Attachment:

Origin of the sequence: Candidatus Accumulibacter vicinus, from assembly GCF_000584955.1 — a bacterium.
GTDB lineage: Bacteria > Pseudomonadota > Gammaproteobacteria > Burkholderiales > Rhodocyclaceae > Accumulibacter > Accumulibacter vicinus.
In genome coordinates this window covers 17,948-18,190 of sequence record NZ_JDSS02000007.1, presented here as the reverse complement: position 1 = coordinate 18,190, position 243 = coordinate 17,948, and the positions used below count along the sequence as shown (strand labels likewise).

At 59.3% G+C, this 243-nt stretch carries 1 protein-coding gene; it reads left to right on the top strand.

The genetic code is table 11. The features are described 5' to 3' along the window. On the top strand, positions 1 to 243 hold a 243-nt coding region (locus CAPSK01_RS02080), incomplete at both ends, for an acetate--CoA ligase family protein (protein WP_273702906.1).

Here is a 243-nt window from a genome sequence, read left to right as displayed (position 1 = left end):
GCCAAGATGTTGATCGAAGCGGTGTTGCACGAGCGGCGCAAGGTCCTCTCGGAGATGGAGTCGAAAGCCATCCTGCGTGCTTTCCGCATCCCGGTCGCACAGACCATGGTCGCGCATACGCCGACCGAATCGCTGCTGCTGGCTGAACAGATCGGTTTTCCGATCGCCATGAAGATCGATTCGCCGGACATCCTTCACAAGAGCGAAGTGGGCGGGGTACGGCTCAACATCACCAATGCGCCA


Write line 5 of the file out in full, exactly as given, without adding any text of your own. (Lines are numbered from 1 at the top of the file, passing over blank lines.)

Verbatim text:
The genetic code is table 11. The features are described 5' to 3' along the window. On the top strand, positions 1 to 243 hold a 243-nt coding region (locus CAPSK01_RS02080), incomplete at both ends, for an acetate--CoA ligase family protein (protein WP_273702906.1).